updated 9/5/2008 8:02:32 PM ET 2008-09-06T00:02:32

A gunman who took a dozen hostages in a suburban Chicago bank after wresting a gun from a police officer Friday died after shooting himself in the head, police said.

The standoff began around 1:30 p.m., after a Wheaton police officer responded to a call of a hit-and-run accident near the bank. When the officer arrived, the suspect grabbed the officer from behind, held a knife to his throat and demanded his gun, Deputy Chief Thomas Meloni said.

During an ensuing struggle, the officer was cut on a forearm and the suspect was able to take the gun and run the lobby of the Wheaton Bank & Trust, where he ordered everyone to the floor, Meloni said.

Police in Wheaton, about 20 miles west of Chicago, did not immediately release the gunman's identity.

As officers evacuated nearby businesses and homes and shut down streets and rail service, hostage negotiators talked to the gunman by phone. They were able to persuade him to release 10 hostages, leaving two behind, Meloni said.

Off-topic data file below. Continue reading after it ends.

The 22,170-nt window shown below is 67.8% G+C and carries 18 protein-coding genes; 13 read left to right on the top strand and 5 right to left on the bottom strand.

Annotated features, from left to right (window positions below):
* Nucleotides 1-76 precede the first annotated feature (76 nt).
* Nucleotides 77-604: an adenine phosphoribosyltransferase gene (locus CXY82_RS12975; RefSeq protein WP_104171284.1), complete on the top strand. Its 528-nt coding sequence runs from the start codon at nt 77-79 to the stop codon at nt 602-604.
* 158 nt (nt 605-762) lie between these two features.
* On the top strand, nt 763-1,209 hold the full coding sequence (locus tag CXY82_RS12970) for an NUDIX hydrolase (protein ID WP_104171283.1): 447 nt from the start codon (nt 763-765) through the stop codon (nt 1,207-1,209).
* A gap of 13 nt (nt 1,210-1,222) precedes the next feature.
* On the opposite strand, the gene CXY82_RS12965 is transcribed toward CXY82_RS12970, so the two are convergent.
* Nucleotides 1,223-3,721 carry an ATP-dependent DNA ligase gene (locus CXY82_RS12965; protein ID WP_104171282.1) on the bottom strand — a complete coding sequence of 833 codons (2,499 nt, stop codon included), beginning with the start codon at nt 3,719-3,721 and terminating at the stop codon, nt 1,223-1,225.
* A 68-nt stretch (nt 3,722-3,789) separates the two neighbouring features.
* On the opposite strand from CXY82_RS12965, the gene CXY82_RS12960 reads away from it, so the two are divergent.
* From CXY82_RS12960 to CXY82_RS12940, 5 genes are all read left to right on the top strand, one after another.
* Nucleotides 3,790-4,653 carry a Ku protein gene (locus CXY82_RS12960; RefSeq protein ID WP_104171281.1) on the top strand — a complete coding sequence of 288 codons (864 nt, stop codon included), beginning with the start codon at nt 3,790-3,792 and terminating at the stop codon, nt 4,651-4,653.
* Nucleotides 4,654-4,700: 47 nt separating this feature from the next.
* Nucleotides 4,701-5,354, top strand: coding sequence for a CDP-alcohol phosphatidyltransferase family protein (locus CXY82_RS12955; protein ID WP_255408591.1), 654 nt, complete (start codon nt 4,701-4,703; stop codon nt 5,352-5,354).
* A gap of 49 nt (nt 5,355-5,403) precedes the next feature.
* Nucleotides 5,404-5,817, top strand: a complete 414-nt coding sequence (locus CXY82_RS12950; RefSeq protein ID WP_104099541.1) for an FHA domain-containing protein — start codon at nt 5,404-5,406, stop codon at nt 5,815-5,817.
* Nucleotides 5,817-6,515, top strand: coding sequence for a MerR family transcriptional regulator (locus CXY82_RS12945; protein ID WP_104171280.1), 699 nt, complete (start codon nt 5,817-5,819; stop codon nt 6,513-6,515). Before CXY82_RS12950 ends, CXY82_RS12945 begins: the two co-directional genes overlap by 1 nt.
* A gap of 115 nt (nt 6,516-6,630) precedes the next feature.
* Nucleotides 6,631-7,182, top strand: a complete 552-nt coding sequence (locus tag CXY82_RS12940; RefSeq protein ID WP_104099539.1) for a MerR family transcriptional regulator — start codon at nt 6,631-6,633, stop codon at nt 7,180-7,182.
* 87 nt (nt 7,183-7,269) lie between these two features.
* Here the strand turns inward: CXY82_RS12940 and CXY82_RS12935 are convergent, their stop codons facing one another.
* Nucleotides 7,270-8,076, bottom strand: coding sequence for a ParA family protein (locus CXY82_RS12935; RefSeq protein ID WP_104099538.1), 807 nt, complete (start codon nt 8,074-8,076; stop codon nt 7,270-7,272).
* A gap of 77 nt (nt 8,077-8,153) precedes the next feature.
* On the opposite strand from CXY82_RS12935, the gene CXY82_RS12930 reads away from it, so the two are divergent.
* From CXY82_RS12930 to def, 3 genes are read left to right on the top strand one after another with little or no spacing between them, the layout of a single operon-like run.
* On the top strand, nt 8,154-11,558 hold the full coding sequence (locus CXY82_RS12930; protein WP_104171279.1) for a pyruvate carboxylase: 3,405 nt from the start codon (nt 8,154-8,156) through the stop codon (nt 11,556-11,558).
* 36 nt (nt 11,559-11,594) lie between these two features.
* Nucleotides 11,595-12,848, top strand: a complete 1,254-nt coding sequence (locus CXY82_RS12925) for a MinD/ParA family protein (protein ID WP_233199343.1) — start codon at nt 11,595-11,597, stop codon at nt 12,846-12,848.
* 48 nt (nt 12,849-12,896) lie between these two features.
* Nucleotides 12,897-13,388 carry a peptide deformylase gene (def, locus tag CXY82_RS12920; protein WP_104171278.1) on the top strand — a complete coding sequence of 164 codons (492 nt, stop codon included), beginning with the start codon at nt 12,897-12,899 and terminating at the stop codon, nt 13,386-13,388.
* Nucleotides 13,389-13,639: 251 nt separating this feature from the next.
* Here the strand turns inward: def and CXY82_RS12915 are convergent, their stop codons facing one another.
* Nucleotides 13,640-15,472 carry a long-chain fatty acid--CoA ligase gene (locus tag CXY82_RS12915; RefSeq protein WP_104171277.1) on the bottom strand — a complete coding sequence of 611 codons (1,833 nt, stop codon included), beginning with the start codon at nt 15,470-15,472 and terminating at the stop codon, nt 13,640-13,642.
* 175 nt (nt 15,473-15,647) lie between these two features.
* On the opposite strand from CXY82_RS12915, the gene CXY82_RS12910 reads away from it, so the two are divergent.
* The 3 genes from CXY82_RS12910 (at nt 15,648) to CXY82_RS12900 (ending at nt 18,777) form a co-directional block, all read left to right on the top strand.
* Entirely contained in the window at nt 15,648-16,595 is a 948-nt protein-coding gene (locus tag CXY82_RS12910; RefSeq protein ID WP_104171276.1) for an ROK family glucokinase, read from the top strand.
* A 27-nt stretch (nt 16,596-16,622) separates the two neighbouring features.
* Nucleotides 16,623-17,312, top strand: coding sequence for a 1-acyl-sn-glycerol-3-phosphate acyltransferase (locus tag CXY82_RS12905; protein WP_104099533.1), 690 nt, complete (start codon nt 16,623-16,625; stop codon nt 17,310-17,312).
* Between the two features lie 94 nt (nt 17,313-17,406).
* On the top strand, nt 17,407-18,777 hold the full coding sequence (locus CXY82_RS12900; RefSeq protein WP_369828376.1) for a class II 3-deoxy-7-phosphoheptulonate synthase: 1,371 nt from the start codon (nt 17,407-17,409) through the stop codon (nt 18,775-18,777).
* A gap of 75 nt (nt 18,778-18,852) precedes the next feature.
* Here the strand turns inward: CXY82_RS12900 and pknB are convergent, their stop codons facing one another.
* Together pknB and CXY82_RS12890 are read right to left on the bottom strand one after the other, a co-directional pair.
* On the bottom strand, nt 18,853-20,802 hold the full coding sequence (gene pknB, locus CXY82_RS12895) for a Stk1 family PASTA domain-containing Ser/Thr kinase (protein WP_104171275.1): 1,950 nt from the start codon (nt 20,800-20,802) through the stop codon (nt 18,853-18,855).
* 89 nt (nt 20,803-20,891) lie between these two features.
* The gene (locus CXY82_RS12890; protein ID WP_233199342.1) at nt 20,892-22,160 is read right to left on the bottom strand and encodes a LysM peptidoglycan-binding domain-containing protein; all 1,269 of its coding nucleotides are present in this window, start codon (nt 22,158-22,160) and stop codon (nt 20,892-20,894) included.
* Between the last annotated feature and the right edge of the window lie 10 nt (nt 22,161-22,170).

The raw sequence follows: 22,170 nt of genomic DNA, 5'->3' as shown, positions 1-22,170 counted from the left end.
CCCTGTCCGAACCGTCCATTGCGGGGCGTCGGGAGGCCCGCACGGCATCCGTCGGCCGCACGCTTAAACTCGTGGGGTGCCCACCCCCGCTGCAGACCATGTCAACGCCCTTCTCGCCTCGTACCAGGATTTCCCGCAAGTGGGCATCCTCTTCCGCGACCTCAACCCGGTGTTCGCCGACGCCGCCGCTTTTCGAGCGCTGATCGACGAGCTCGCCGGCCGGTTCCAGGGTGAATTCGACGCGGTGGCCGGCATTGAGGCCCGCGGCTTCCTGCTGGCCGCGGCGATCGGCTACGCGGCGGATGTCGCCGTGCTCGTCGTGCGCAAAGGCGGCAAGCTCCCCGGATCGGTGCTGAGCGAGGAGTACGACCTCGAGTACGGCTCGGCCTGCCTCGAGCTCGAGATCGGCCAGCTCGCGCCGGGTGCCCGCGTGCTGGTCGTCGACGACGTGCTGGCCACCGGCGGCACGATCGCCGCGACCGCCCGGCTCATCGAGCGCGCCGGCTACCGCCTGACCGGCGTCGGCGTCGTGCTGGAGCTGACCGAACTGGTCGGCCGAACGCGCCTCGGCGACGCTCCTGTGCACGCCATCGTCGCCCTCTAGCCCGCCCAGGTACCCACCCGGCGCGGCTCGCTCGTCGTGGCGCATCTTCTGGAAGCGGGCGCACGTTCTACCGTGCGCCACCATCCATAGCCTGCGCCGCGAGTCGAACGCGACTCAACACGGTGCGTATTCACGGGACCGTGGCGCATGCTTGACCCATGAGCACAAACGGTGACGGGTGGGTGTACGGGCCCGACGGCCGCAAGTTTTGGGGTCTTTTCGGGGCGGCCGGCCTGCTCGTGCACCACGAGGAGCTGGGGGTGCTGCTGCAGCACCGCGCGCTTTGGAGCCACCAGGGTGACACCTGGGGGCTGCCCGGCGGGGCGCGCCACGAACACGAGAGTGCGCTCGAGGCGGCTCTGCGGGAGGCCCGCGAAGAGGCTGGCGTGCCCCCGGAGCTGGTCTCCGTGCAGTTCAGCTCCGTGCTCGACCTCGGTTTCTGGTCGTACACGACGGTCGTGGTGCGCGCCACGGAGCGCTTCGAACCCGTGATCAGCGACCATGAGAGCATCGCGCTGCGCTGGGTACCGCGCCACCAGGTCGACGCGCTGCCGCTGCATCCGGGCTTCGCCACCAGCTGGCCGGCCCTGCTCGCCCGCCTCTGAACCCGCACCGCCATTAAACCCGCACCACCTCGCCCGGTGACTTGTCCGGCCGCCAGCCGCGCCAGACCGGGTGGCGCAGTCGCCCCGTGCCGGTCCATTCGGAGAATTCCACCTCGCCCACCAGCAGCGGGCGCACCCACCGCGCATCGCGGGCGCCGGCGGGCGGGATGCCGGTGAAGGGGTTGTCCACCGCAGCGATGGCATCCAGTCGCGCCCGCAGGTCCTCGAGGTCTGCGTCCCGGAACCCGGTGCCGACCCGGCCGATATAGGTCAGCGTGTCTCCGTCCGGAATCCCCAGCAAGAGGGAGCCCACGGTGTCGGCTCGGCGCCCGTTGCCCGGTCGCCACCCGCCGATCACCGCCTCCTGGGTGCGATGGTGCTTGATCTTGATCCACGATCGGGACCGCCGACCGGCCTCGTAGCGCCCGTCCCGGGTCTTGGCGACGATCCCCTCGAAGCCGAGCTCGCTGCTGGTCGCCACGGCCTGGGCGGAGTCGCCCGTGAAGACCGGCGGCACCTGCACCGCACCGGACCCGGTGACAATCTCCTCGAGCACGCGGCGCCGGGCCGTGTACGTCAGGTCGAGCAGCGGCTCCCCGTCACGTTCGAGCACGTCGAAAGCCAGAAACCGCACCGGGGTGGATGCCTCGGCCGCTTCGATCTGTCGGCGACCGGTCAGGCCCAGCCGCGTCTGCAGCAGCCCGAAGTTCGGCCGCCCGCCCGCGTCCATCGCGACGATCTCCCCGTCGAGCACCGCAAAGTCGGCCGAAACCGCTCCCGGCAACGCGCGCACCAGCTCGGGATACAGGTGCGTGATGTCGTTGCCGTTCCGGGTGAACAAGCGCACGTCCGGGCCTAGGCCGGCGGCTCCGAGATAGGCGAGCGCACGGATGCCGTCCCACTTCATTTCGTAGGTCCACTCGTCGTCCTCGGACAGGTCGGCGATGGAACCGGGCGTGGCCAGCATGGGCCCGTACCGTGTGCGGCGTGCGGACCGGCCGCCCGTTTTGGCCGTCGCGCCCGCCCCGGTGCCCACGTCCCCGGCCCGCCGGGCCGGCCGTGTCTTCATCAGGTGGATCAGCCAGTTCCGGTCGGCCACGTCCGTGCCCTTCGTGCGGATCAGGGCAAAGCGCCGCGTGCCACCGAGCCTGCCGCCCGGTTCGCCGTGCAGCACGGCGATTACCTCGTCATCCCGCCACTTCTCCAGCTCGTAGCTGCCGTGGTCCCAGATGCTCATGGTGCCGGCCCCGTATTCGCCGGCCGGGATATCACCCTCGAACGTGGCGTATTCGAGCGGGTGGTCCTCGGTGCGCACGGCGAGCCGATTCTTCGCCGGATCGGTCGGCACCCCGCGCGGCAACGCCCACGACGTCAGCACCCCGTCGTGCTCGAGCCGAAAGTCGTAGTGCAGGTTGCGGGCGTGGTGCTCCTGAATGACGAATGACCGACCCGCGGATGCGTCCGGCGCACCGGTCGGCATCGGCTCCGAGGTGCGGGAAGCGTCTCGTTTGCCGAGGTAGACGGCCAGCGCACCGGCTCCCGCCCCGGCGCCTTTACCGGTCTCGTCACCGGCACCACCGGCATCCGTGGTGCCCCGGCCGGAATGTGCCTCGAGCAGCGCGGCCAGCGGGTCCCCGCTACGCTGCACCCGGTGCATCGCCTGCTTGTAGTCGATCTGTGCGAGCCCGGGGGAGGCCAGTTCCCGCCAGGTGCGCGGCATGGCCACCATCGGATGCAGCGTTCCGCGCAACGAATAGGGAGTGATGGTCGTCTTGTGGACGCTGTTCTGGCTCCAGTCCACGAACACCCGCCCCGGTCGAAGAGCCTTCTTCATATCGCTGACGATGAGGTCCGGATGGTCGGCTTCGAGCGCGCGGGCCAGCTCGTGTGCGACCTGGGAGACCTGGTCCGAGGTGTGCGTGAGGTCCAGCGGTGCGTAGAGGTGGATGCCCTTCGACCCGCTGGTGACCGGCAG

"At one point the suspect began to close the blinds from inside the bank and he disconnected the phone contact with the hostage negotiators," Meloni said.

A single shot
Shortly afterward, about 4:15 p.m., officers heard a single gunshot and they rushed in, Meloni said. He said the man was dead of a single gunshot wound to the head.

A spokeswoman for Central DuPage Hospital, Amy Steinbruecker, said the hospital treated and released the police officer who scuffled with the suspect for minor injuries.

Television footage showed dozens of people running from the four-story bank building, which includes other businesses, with their hands above their heads.

"We locked our office door, turned off the lights, drew the blinds," said Donna Price, 52, of McHenry, who works in the office building. "Then we heard a knock on the door and it was a SWAT guy. He told us to get out right now.

"I said, 'Let me get my purse.' He said, 'No, now."'

Price said police held people in a stairwell of the building before ordering them out.

"We all had to put our hands up on the back of our heads and run," Price said from a convenience store across the street where more than 100 people were crowded.

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